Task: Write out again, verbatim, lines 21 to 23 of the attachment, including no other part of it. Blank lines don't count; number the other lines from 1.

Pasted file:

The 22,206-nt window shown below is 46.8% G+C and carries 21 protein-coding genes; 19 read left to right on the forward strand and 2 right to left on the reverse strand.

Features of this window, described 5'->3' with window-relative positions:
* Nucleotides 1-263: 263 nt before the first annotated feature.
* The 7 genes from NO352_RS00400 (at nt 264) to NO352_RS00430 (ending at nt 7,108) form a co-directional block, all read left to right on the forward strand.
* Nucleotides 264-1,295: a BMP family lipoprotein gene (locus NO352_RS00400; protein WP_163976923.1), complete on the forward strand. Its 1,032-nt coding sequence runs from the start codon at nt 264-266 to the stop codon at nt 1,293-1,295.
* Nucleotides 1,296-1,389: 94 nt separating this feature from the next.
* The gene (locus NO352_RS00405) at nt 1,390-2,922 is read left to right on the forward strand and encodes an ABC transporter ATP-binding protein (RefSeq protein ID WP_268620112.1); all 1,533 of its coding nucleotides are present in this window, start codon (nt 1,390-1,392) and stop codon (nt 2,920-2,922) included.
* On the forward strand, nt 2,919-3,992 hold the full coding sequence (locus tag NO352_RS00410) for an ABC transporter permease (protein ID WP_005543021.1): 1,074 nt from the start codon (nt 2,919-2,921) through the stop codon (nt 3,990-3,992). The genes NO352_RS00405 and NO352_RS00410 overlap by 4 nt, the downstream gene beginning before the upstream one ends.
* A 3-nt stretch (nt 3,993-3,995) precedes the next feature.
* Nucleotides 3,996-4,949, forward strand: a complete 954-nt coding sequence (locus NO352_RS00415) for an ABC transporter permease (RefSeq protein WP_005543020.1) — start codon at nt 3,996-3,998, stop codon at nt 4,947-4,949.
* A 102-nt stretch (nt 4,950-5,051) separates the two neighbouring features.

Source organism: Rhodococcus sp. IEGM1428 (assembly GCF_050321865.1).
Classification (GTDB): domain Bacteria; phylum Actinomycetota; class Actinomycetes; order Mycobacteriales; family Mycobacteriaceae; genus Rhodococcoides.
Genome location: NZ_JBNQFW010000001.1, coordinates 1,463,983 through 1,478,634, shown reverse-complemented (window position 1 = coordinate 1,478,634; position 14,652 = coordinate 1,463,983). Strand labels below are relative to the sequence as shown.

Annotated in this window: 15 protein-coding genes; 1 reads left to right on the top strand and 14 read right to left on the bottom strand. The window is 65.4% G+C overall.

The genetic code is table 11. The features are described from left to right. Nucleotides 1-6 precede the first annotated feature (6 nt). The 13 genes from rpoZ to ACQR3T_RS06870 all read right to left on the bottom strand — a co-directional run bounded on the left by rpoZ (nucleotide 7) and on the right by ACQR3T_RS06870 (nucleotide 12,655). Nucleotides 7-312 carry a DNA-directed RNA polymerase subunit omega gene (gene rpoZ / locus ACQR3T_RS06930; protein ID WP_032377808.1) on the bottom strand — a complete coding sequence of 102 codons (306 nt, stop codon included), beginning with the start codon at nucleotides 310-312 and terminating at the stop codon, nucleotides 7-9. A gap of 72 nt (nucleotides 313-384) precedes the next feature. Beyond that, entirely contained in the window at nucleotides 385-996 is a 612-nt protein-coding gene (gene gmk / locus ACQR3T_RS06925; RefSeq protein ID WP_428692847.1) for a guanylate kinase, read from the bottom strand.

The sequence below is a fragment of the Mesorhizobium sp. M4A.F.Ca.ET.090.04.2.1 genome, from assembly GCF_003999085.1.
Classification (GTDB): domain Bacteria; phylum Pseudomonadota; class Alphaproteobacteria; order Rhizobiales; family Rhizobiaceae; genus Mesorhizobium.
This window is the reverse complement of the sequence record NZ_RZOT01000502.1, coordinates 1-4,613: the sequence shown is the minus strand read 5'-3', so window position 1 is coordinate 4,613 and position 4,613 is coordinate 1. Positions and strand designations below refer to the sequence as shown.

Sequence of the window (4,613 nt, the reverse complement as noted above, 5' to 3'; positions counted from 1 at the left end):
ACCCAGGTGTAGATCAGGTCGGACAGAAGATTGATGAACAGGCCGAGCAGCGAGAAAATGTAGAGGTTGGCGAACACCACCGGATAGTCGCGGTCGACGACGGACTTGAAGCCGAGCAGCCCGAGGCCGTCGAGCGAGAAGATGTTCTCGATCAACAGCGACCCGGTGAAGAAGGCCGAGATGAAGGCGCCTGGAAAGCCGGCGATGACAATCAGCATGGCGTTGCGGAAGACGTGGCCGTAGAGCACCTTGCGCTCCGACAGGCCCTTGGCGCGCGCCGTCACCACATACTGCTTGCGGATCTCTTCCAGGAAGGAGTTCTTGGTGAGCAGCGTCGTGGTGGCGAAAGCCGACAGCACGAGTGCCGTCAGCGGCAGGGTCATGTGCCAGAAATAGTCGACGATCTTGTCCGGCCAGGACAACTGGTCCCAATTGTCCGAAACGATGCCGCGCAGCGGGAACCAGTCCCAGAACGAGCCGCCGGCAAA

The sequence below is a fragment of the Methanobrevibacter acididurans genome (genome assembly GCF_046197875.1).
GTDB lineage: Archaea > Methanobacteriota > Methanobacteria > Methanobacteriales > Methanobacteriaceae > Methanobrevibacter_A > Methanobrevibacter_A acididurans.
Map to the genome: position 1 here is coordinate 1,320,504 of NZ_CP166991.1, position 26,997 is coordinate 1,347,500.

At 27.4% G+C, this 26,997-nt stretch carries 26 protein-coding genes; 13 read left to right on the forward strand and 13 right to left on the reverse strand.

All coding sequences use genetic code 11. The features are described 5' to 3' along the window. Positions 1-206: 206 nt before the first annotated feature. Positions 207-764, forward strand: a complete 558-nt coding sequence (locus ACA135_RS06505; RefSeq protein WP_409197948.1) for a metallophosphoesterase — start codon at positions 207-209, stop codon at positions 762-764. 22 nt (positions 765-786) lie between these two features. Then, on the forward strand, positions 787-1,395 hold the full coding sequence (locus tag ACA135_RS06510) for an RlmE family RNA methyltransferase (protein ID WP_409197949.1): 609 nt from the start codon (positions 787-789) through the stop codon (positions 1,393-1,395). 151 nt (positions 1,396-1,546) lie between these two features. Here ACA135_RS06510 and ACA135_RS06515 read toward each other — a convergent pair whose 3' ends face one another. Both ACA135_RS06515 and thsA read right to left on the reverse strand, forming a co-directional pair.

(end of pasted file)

ACCCAGGTGTAGATCAGGTCGGACAGAAGATTGATGAACAGGCCGAGCAGCGAGAAAATGTAGAGGTTGGCGAACACCACCGGATAGTCGCGGTCGACGACGGACTTGAAGCCGAGCAGCCCGAGGCCGTCGAGCGAGAAGATGTTCTCGATCAACAGCGACCCGGTGAAGAAGGCCGAGATGAAGGCGCCTGGAAAGCCGGCGATGACAATCAGCATGGCGTTGCGGAAGACGTGGCCGTAGAGCACCTTGCGCTCCGACAGGCCCTTGGCGCGCGCCGTCACCACATACTGCTTGCGGATCTCTTCCAGGAAGGAGTTCTTGGTGAGCAGCGTCGTGGTGGCGAAAGCCGACAGCACGAGTGCCGTCAGCGGCAGGGTCATGTGCCAGAAATAGTCGACGATCTTGTCCGGCCAGGACAACTGGTCCCAATTGTCCGAAACGATGCCGCGCAGCGGGAACCAGTCCCAGAACGAGCCGCCGGCAAA

The sequence below is a fragment of the Methanobrevibacter acididurans genome (genome assembly GCF_046197875.1).
GTDB lineage: Archaea > Methanobacteriota > Methanobacteria > Methanobacteriales > Methanobacteriaceae > Methanobrevibacter_A > Methanobrevibacter_A acididurans.